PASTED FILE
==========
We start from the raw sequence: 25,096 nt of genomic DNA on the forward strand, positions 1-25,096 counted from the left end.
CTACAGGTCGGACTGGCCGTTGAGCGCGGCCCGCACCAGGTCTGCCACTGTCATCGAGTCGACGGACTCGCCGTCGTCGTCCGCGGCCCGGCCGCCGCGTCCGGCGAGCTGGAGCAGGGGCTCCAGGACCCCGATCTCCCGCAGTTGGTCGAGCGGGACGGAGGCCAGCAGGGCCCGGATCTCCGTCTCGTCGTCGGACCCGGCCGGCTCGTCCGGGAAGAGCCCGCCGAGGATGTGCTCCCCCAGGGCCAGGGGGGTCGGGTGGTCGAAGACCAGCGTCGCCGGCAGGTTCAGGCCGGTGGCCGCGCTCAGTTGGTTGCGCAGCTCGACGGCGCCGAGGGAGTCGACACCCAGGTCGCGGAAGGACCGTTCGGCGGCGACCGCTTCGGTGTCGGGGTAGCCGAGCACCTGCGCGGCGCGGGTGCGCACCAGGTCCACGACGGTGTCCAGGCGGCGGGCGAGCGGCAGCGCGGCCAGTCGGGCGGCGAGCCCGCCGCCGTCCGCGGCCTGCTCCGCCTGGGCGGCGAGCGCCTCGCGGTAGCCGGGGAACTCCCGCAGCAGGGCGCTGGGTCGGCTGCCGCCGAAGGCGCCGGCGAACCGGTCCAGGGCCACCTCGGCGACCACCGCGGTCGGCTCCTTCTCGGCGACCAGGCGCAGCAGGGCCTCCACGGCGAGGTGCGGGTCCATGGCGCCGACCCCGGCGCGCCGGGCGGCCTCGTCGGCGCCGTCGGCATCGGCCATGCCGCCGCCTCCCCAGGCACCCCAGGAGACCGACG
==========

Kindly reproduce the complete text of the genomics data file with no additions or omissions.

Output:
We start from the raw sequence: 25,096 nt of genomic DNA on the forward strand, positions 1-25,096 counted from the left end.
CTACAGGTCGGACTGGCCGTTGAGCGCGGCCCGCACCAGGTCTGCCACTGTCATCGAGTCGACGGACTCGCCGTCGTCGTCCGCGGCCCGGCCGCCGCGTCCGGCGAGCTGGAGCAGGGGCTCCAGGACCCCGATCTCCCGCAGTTGGTCGAGCGGGACGGAGGCCAGCAGGGCCCGGATCTCCGTCTCGTCGTCGGACCCGGCCGGCTCGTCCGGGAAGAGCCCGCCGAGGATGTGCTCCCCCAGGGCCAGGGGGGTCGGGTGGTCGAAGACCAGCGTCGCCGGCAGGTTCAGGCCGGTGGCCGCGCTCAGTTGGTTGCGCAGCTCGACGGCGCCGAGGGAGTCGACACCCAGGTCGCGGAAGGACCGTTCGGCGGCGACCGCTTCGGTGTCGGGGTAGCCGAGCACCTGCGCGGCGCGGGTGCGCACCAGGTCCACGACGGTGTCCAGGCGGCGGGCGAGCGGCAGCGCGGCCAGTCGGGCGGCGAGCCCGCCGCCGTCCGCGGCCTGCTCCGCCTGGGCGGCGAGCGCCTCGCGGTAGCCGGGGAACTCCCGCAGCAGGGCGCTGGGTCGGCTGCCGCCGAAGGCGCCGGCGAACCGGTCCAGGGCCACCTCGGCGACCACCGCGGTCGGCTCCTTCTCGGCGACCAGGCGCAGCAGGGCCTCCACGGCGAGGTGCGGGTCCATGGCGCCGACCCCGGCGCGCCGGGCGGCCTCGTCGGCGCCGTCGGCATCGGCCATGCCGCCGCCTCCCCAGGCACCCCAGGAGACCGACG